Without fanfare, a powerful Senate committee Thursday approved a bill that would end plans to move about $400 million per year from the state’s general revenue fund to one for roads and bridges only.
Under the proposal, up to $100 million would be added to yearly transportation spending if state revenue thresholds are met.
The Senate Finance Committee approved the measure — Senate Bill 221— without objection.
It next faces action in the full Senate.
The bill, if it wins final approval, could rattle plans at the state Department of Transportation and Development.
Sherri LeBas, secretary for the agency, has said repeatedly that DOTD is banking on the $400 million to give key projects a major injection of state dollars.
LeBas said after the vote that, while the $100 million transfer would be a vital first step, “it will not be enough to address the long-term transportation improvements needed to support Louisiana’s growing economy.”
The bill approved Thursday is linked to a 2008 state law aimed at boosting state aid to roads and bridges, which faces a $12 billion backlog of key projects.
That measure requires the annual transfer of $400 million per year in motor vehicle sales tax revenue from general revenue to the Transportation Trust Fund.
However, the money movement only takes place when state revenue reaches a certain level, which was said to be 2020 or later.
Senate Transportation Committee Chairman Robert Adley, R-Benton, sponsor of this year’s bill, said his measure makes sense because the state’s revenue picture is unlikely to improve dramatically anytime soon.
While Adley’s SB221 was under discussion, the state House was in a daylong debate on how to solve a $1.6 billion shortfall to keep spending at current levels.
Also, there are concerns that, even if state revenue reached the levels required by the 2008 state law, the Legislature would be unwilling to move such a large amount of money out of the fund for a wide range of state services to transportation only.
“It is just not going to happen,” Adley said of the planned transfer.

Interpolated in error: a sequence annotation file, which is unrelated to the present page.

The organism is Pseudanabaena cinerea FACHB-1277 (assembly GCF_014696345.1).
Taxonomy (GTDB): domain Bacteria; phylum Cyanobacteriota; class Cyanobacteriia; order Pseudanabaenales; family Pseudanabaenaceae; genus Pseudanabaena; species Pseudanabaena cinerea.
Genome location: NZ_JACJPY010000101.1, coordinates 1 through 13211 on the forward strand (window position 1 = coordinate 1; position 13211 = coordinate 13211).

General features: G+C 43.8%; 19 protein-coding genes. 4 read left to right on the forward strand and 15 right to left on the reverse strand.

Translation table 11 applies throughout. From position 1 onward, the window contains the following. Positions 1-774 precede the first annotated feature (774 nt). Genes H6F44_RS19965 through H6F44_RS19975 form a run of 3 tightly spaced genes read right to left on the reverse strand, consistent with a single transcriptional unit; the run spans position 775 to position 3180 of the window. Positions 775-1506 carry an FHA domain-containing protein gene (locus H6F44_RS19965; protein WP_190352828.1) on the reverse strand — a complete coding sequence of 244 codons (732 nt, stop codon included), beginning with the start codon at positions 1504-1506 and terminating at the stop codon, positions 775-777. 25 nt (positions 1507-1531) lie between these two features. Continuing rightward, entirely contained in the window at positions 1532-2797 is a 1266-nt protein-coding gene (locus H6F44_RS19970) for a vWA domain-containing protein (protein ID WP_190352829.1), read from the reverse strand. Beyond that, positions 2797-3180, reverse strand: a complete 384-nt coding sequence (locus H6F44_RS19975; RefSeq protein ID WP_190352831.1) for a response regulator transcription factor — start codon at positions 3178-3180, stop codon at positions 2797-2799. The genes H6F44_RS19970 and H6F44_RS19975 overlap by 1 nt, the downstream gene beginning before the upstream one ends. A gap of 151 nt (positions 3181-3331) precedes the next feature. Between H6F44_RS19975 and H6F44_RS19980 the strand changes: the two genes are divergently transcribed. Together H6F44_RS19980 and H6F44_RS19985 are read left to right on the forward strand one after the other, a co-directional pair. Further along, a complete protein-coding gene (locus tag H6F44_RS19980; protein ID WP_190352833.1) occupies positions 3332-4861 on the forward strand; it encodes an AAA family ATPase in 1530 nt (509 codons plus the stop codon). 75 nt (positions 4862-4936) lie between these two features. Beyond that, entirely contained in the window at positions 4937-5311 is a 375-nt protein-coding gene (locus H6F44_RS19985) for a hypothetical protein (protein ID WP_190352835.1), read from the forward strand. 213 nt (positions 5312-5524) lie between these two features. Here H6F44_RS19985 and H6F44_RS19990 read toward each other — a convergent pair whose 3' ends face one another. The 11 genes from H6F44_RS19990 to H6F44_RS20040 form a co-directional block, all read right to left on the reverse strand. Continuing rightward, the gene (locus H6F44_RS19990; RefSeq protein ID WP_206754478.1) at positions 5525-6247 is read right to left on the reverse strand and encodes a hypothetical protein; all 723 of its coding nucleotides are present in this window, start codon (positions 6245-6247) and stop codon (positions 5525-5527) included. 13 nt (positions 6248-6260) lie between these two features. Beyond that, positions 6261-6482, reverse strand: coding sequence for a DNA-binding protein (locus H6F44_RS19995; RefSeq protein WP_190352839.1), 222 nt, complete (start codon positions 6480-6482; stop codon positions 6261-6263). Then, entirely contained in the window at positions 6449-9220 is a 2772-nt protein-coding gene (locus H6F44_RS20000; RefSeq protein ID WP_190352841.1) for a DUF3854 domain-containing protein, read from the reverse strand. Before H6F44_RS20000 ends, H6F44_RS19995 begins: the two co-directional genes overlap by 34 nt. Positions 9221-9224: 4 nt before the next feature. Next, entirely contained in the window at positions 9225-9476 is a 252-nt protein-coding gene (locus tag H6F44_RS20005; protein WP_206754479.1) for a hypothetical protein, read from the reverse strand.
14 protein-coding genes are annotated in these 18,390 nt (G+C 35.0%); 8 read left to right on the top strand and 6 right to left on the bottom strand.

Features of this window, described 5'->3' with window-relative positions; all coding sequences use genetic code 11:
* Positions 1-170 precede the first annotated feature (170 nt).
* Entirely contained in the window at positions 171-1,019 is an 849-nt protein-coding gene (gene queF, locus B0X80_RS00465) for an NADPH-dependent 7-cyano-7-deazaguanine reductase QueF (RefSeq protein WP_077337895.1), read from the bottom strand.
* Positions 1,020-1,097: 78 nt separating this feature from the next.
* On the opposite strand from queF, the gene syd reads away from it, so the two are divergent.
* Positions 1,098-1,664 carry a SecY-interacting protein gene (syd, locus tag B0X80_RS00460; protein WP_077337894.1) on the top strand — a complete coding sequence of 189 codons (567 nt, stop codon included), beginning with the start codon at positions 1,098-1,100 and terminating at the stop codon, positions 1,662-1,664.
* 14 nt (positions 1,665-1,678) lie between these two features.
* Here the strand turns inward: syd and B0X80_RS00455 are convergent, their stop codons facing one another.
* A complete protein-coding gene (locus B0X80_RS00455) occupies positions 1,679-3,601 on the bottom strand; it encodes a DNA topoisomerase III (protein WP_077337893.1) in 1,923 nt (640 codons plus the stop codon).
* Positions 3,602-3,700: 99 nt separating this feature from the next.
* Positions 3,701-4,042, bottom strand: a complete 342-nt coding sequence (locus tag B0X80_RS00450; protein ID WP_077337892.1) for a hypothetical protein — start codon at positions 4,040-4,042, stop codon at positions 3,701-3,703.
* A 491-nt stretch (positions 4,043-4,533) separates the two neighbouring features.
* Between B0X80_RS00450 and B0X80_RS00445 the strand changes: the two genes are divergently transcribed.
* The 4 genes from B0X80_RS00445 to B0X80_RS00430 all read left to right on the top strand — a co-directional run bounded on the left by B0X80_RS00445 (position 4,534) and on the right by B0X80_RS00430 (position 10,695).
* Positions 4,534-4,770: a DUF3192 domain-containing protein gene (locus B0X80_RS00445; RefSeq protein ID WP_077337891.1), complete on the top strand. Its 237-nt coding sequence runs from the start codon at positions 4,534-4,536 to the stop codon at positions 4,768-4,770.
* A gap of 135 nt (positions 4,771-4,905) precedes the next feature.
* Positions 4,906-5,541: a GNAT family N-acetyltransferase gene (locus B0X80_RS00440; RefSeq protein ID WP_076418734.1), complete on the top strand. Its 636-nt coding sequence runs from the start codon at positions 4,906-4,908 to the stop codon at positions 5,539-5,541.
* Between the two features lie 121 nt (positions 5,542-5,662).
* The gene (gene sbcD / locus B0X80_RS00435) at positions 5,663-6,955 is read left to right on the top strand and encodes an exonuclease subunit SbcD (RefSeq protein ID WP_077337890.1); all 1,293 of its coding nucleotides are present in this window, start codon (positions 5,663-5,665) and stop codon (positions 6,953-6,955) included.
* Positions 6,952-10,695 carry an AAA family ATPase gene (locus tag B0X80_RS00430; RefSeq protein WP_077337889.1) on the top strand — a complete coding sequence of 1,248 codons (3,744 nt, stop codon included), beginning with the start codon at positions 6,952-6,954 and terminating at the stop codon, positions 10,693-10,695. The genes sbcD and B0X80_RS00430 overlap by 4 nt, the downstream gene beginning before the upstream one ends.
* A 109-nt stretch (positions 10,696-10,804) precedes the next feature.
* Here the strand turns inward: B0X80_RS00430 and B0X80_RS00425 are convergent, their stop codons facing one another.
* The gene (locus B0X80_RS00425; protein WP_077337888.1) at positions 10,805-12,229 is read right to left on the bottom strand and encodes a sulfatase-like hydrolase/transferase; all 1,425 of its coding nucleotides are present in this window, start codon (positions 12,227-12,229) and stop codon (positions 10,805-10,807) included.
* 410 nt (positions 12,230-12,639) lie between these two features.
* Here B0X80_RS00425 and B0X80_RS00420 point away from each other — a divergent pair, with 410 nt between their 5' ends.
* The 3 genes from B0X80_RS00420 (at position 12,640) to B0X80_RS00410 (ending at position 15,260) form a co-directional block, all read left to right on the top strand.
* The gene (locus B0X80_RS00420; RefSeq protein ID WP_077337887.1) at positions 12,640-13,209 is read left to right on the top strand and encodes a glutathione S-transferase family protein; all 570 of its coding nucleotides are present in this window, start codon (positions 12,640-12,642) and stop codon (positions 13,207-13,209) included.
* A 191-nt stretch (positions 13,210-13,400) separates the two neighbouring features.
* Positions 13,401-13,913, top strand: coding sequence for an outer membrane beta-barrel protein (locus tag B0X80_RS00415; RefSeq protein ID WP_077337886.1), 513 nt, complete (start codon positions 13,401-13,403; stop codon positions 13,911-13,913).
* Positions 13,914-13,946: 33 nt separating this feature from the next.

“All you have to do is look around and see what is happening,” Adley said, a reference to state budget problems.
Under the measure, transportation would collect up to $100 million more per year if still other state financial conditions are met, which Adley said is far more likely.
That could start as early as July 1, 2016.
State Sen. Bodi White, R-Central and a member of the committee, was an early sponsor of legislation to move motor vehicle sales tax dollars to a fund for transportation only.
But White said Adley’s bill would ensure at least $70 million yearly for road and bridge maintenance, and up to $30 million for improved road and bridge capacity and ports.
“It is the first chance at some real money since ’08 other than capital outlay for transportation,” he said.
Kenneth E. Naquin,chief executive officer of Louisiana Associated General Contractors Inc., said he understood the reasoning behind Adley’s bill.
“Was the Transportation Trust Fund ever going to get $400 million? Who knows?” Naquin said.
“Sen. Adley’s theory is, ‘Let’s take something because we may not get anything,’ ” he added.
The bill approved on Thursday was reworked since a drastically different versionwas sidelined by the same committee on Monday.
Adley initially proposed that the transfer timetable be accelerated, with $100 million of the expected $400 million being moved to the transportation fund in 2017, and the rest phased in in successive years.
Senate Finance Committee Chairman Jack Donahue, R-Mandeville, said he was concerned about how the money would be replaced in Louisiana’s general revenue fund.